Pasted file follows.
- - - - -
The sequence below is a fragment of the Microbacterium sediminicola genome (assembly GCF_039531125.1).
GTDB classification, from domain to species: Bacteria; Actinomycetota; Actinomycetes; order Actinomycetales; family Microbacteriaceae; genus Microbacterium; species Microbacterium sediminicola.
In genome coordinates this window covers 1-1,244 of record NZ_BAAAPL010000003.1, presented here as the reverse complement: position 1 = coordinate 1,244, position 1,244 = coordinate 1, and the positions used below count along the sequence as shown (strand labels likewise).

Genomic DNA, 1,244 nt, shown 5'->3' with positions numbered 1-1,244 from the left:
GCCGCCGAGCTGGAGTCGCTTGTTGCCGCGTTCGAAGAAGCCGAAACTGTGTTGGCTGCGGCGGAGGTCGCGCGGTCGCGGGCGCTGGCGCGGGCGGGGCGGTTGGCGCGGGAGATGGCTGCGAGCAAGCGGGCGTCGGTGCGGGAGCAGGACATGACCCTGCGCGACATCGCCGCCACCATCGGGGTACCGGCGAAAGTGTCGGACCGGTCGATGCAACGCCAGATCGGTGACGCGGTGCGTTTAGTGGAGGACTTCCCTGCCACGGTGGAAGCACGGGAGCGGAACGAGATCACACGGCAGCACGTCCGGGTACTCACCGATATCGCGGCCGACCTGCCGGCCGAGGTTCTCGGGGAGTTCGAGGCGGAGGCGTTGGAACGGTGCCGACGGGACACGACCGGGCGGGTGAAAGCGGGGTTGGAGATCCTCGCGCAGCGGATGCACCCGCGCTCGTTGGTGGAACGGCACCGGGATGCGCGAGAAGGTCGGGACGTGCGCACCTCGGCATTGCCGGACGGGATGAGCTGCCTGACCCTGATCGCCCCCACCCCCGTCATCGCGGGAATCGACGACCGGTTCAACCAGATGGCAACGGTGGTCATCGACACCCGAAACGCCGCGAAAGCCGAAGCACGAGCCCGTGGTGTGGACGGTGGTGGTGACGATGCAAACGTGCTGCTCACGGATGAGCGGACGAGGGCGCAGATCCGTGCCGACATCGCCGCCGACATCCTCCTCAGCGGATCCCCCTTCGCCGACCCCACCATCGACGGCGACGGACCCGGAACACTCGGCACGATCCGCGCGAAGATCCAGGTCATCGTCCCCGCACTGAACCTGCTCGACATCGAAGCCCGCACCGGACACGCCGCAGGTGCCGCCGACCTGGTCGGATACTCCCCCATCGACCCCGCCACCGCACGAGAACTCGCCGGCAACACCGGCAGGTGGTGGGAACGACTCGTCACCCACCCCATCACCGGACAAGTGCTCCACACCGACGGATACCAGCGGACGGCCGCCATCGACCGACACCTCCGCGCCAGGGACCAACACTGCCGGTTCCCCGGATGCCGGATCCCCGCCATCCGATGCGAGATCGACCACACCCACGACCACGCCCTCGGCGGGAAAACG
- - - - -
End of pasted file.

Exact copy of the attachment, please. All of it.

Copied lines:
The sequence below is a fragment of the Microbacterium sediminicola genome (assembly GCF_039531125.1).
GTDB classification, from domain to species: Bacteria; Actinomycetota; Actinomycetes; order Actinomycetales; family Microbacteriaceae; genus Microbacterium; species Microbacterium sediminicola.
In genome coordinates this window covers 1-1,244 of record NZ_BAAAPL010000003.1, presented here as the reverse complement: position 1 = coordinate 1,244, position 1,244 = coordinate 1, and the positions used below count along the sequence as shown (strand labels likewise).

Genomic DNA, 1,244 nt, shown 5'->3' with positions numbered 1-1,244 from the left:
GCCGCCGAGCTGGAGTCGCTTGTTGCCGCGTTCGAAGAAGCCGAAACTGTGTTGGCTGCGGCGGAGGTCGCGCGGTCGCGGGCGCTGGCGCGGGCGGGGCGGTTGGCGCGGGAGATGGCTGCGAGCAAGCGGGCGTCGGTGCGGGAGCAGGACATGACCCTGCGCGACATCGCCGCCACCATCGGGGTACCGGCGAAAGTGTCGGACCGGTCGATGCAACGCCAGATCGGTGACGCGGTGCGTTTAGTGGAGGACTTCCCTGCCACGGTGGAAGCACGGGAGCGGAACGAGATCACACGGCAGCACGTCCGGGTACTCACCGATATCGCGGCCGACCTGCCGGCCGAGGTTCTCGGGGAGTTCGAGGCGGAGGCGTTGGAACGGTGCCGACGGGACACGACCGGGCGGGTGAAAGCGGGGTTGGAGATCCTCGCGCAGCGGATGCACCCGCGCTCGTTGGTGGAACGGCACCGGGATGCGCGAGAAGGTCGGGACGTGCGCACCTCGGCATTGCCGGACGGGATGAGCTGCCTGACCCTGATCGCCCCCACCCCCGTCATCGCGGGAATCGACGACCGGTTCAACCAGATGGCAACGGTGGTCATCGACACCCGAAACGCCGCGAAAGCCGAAGCACGAGCCCGTGGTGTGGACGGTGGTGGTGACGATGCAAACGTGCTGCTCACGGATGAGCGGACGAGGGCGCAGATCCGTGCCGACATCGCCGCCGACATCCTCCTCAGCGGATCCCCCTTCGCCGACCCCACCATCGACGGCGACGGACCCGGAACACTCGGCACGATCCGCGCGAAGATCCAGGTCATCGTCCCCGCACTGAACCTGCTCGACATCGAAGCCCGCACCGGACACGCCGCAGGTGCCGCCGACCTGGTCGGATACTCCCCCATCGACCCCGCCACCGCACGAGAACTCGCCGGCAACACCGGCAGGTGGTGGGAACGACTCGTCACCCACCCCATCACCGGACAAGTGCTCCACACCGACGGATACCAGCGGACGGCCGCCATCGACCGACACCTCCGCGCCAGGGACCAACACTGCCGGTTCCCCGGATGCCGGATCCCCGCCATCCGATGCGAGATCGACCACACCCACGACCACGCCCTCGGCGGGAAAACG